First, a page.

Even if your grandchildren are too young to swing a hammer for Habitat for Humanity, there are plenty of volunteer vacations suitable for you to take together.
Before you start, it's important to consider the ages, special interests, and skills of your grandchildren to ensure they remain engaged. Are they really outdoorsy and like getting their hands dirty? Do they enjoy interacting with other children and trying new things? Do they have special talents in high tech, music, or the arts? Are animals their main interest? Having the kids help in an area where they already excel or are really keen to learn more will go a long way toward making your volunteer vacation a successful one. Here are a few options:
Whether you are planning a trip a few miles from home or across the country, look for volunteer opportunities while exploring this nation. To find a suitable project, visit Doing Good Together or VolunteerMatch; either allows you to search for opportunities by age, skill, interest, and location.
Utah's Best Friends Animal Sanctuary is a site where animal lovers can learn about helping out. Volunteers walk dogs, play with cats, clean runs and cages, and help socialize many types of abused and abandoned animals. Children of all ages will love it!
If you're planning a trip to the Grand Canyon, visit the Grand Canyon Wolf Recovery Project for information on educating tourists about the importance of reintroducing the wolf back into its natural habitat.
Maintaining and cleaning up America's landscape is a good option; even the smallest hands can pick up a can for recycling. Visit the American Hiking Society website for volunteer opportunities.
After hiking, mountain biking, four-wheeling, rafting, and horseback riding in Utah's Arches and Canyonlands National Parks, to learn about giving something back to the environment, contact The Solutions of Moab. Founder Sara Melnicoff welcomes all ages to help pick up trash and recyclables, paint over graffitti, decorate recyclable bins, or weed a community garden.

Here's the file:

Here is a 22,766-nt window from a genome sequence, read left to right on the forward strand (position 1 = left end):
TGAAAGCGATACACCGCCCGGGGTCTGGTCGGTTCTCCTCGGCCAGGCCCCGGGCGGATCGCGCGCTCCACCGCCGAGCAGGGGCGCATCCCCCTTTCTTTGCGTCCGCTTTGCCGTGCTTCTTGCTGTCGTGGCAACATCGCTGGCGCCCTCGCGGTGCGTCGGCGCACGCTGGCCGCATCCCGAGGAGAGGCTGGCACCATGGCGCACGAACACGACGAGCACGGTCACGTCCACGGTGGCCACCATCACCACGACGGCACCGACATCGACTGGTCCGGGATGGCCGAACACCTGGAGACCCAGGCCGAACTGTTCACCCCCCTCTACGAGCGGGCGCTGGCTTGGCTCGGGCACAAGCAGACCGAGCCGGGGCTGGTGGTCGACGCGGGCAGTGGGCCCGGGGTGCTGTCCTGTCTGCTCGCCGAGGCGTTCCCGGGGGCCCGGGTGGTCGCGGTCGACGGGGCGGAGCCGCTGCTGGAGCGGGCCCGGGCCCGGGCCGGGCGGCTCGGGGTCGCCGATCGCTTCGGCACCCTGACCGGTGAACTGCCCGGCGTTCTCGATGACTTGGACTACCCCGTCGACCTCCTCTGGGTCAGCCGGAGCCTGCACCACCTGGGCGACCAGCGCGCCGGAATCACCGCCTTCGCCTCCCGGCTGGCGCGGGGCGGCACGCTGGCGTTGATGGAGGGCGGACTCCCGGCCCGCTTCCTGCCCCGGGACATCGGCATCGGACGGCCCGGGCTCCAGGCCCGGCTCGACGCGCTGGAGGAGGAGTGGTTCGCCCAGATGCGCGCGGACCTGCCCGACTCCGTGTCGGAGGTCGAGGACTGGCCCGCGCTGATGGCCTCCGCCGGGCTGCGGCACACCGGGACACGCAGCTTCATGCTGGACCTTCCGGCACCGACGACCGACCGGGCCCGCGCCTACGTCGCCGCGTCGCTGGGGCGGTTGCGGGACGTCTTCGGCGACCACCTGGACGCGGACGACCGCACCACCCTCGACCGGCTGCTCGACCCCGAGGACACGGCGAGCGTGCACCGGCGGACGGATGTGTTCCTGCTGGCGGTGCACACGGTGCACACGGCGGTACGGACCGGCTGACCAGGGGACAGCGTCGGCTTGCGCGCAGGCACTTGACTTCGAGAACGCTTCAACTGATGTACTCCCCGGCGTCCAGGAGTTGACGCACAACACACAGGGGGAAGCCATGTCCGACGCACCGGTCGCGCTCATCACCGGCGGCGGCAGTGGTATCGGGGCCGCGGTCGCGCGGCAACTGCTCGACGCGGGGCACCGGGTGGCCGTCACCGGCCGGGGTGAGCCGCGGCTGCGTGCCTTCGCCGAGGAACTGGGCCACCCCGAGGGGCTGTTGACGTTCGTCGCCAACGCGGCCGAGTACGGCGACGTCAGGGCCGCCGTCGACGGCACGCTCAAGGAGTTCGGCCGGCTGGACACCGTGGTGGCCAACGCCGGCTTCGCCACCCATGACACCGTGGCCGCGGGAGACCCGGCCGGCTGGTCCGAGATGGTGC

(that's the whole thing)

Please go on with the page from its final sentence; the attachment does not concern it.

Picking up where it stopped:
Invoking Empathy Abroad
Typically children, 10 years old and older, will benefit most from volunteer vacations abroad. At that age they will be able to see the world in a larger sense and physically help out in a hands-on way.
But for those traveling with grandchildren as young as a year old, Crooked Trails offers relaxed itineraries and special services. The non-profit educational travel company arranges for families to experience native cultures while assisting in projects like replanting mangrove swamps in Thailand damaged by the 2004 tsunami, or working on a community school project in a Maasai village in Kenya.
Visit the Organic Farms website's World Wide Opportunities to learn about sustainable farming from the ground up. Minimum age for WWOOFers varies by country (16 or 18), but some hosts will accept children. On New Zealand's Bay of Plenty, a former Montessori teacher runs a family farm and welcomes youngsters to help with chores like washing the pet pigs.